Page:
7.25 am

Yet another picture from Halls Creek Rd, Waitinga, which is located in  the southern Fleurieu Peninsula,  South Australia:

This one was even more planned than the other pictures that I made on Halls Creek Rd:---the time was down to the minute in order to ensure that the early late autumn morning light fell across  the twin trunks of the eucalypt.  Without that early morning light the picture would have been dull and flat. I would have walked past the scene. 

along Halls Creek Rd, Waitinga

Halls Creek Rd is a part of the Heysen Trail. It runs not south and and it is where I often walk in the evening with the standard poodles. It  offers protection from the strong,  southern coastal winds and it has lovely afternoon light.   

This picture was made in the  late winter. There are fields where sheep and cattle graze  on the western and eastern sides of the road. This, in effect, is a strip of roadside vegetation between farmland.  A lot of the spaces on the Fleurieu Peninsula are like this. Most of the land has acquired capital value and has become a commodity. There is no Arcadian  natural simplicity that stands in opposition to, and a compensation for,  urban life in the postmodern city here. It is the landscape of white settlement. 

It all looks quite different in late spring as the green grass has dried  and it has become a golden brown. It would be a different photo in summer. Late spring, however,  is not a good time to walk along  back country roads,  such as this one  with the standard  poodles.  The dried grass seeds along the side of the road become caught up in the poodle's woolly coats and they are very difficult to get out. Miss one and they spiral their way  into the body within 24 hours. 

roadside vegetation

This picture was made one afternoon along Halls Creek Rd in Waitpinga on the Fleurieu Peninsula in South Australia. Halls Creek Rd is part of the Heysen Trail,  and  I often walk along there on a  late afternoon poodlewalk in the winter time. It's fenced on both sides of the road, it is protected from the southwesterly winds , and the western sunshine gently lights up the vegetation.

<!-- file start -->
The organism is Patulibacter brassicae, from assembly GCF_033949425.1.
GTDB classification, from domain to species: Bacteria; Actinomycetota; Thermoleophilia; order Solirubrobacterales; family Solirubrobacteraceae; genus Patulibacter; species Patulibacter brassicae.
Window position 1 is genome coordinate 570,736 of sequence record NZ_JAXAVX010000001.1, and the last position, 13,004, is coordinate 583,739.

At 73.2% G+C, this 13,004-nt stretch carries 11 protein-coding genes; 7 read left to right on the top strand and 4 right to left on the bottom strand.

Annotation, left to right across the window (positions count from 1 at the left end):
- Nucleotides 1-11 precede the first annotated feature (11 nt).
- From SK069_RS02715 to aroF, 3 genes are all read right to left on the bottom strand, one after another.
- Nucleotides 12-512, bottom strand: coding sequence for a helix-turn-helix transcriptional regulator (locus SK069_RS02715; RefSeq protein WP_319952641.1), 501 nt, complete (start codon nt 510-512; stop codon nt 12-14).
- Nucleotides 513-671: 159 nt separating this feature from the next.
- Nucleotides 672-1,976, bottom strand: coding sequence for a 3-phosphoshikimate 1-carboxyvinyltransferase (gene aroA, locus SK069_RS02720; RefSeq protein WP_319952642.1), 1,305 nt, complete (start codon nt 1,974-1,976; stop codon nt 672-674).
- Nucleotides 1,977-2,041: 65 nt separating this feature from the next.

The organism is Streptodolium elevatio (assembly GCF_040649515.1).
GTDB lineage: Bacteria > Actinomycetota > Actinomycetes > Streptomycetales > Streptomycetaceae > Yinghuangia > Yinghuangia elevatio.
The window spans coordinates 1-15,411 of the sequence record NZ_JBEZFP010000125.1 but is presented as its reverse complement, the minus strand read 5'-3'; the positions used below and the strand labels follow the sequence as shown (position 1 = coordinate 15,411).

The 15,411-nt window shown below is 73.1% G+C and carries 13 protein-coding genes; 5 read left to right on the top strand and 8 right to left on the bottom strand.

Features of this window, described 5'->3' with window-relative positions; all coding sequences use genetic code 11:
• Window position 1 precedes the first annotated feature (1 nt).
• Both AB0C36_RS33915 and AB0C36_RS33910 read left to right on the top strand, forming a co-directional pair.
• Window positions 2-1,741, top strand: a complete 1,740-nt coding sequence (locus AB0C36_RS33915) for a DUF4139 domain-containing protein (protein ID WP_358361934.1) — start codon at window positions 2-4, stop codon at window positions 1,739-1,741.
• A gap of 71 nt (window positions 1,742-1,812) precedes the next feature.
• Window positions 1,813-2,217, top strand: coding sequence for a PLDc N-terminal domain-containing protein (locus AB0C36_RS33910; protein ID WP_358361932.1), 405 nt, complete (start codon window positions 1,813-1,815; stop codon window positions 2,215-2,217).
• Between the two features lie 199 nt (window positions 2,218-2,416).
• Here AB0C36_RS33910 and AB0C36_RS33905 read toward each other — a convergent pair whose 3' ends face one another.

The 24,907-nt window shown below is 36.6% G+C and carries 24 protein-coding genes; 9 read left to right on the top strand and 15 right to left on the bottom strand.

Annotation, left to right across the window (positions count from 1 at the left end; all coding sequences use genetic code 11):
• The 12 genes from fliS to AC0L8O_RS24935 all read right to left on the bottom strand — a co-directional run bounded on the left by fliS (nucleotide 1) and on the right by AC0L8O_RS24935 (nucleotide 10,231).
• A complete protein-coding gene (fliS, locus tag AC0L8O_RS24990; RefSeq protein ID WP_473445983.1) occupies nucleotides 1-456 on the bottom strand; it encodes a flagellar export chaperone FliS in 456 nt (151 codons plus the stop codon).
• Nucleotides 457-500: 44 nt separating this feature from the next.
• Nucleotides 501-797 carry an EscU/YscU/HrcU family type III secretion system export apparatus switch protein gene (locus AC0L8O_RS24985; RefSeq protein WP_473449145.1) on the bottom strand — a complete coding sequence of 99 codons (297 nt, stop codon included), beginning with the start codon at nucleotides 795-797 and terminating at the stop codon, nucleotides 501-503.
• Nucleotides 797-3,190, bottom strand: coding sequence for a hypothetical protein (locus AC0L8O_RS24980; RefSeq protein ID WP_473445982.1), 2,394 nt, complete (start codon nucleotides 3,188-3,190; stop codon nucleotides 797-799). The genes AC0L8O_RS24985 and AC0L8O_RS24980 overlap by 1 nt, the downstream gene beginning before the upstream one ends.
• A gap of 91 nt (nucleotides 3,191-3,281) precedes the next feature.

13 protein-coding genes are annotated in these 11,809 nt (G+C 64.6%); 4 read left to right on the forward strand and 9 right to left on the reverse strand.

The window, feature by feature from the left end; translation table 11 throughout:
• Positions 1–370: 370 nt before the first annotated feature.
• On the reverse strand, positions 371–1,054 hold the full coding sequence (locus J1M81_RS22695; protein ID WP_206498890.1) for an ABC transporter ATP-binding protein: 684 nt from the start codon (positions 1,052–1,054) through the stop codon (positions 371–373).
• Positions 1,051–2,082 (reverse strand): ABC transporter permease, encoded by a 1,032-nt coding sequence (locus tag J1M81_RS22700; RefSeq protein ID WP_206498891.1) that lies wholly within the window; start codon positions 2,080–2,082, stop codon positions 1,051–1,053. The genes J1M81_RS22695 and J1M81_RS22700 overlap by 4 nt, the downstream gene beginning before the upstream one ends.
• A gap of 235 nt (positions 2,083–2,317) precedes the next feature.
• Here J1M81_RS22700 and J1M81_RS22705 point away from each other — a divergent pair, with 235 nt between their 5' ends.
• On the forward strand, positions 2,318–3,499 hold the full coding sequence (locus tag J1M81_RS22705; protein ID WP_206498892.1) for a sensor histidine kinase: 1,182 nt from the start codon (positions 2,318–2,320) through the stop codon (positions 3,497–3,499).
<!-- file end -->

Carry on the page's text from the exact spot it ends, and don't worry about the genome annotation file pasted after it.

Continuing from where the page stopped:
It's a pleasant walk in the late afternoon and  I've made a number of photos/studies  of the roadside  vegetation along this section of the Heysen Trail.  This was one of the first: 

On this occasion I exposed  some old Portra NC 160 ASA film that had been sitting in  the 6x7  film back of the Linhof Tehnika 70 for 5 years or more.  I thought that I'd better finish the roll  of film and  have it developed as I had nothing to lose.  Though the negatives were a bit flat and the colours  were washed out  the  digital  files were okay when  I scanned the film. Some  of the pictures looked a  bit odd,  but I didn't mind. 

8 x 10 work

I have decided to shoot some 8x10 colour  film that I bought from B+H about nine months ago. It has been sitting in the fridge at Encounter Studio until I acquired a couple of  new Toyo double darkslides . They arrived last week. 

I used a poodlewalk yesterday to go  scouting for likely locations for large format photography.  Here is one possibility: 

The  location has to be roadside or pretty close to it,  as the   Cambo SC monorail and  the Linhof tripod are too heavy  to  carry  very far from the car. This location looks to be a goer--it needs good cloud formation through. 

on back country roads

When I was down at Victor Harbor on the weekend with Suzanne and Barbara Heath I drove around some of the back roads looking for material for my conceptual photography book. I spent several hours in the car driving on dusty roads and, to  my dismay,  there was little roadside vegetation that was suitable. 

The main problem I encounted was that most of the roadside vegetation has been so cleared by the dairy farmers, that  there is so little in the way of pink gums and Xanthorrhoea on the raodside  for me to work with.

I'm begining  to think that there may not be enough material for me to be able  finish the Blurb book. 

finally.....

I had an early morning photographic session this morning with the 8x10 Cambo along the back country roads just west of the city of  Victor Harbor.  I was able to  incorporate this shoot  into a session for the conceptual photography project on the pink gum and Xanthorrhoea combination.

The conditions were ideal--the wind had dropped, there was early morning cloud cover and  sunshine. I had been  been trying to photograph this scene for ages but the conditions had been against me. I had imagined it  with flat light but I decided to go with the early morning sun.

I used black and white film (Ilford HP5) on this shoot,  but I find myself wondering what it would look like in colour. Lush I thought. Probably too lush. I do have some 8x10  Kodak colour film sitting the fridge to try out,  but I am not sure how to scan the colour negative.

roadside grasses

 I've been laid low with a torn ligament in my lower back and that ends the planned 8x10 photography for this weekend. So  I've been going through some of the roadside pictures on the computer that I took  last year during the summer.

One area   that I started in the roadside series was the summer grasses:

I'd just seen some of James Cant's  sunny and dry South Australian landscapes, and more specificially, his close-up images of local grasses and brush. These were highly textured, almost calligraphic, paintings. 

I had a quick look at my summer grasses  photography before, just after I'd scanned them,  but I didn't like the series  at all. I thought the idea was misguided. So I forgot about  them.

It's winter  now and everything looks different. So I can see the pictures I took then  at more of a distance.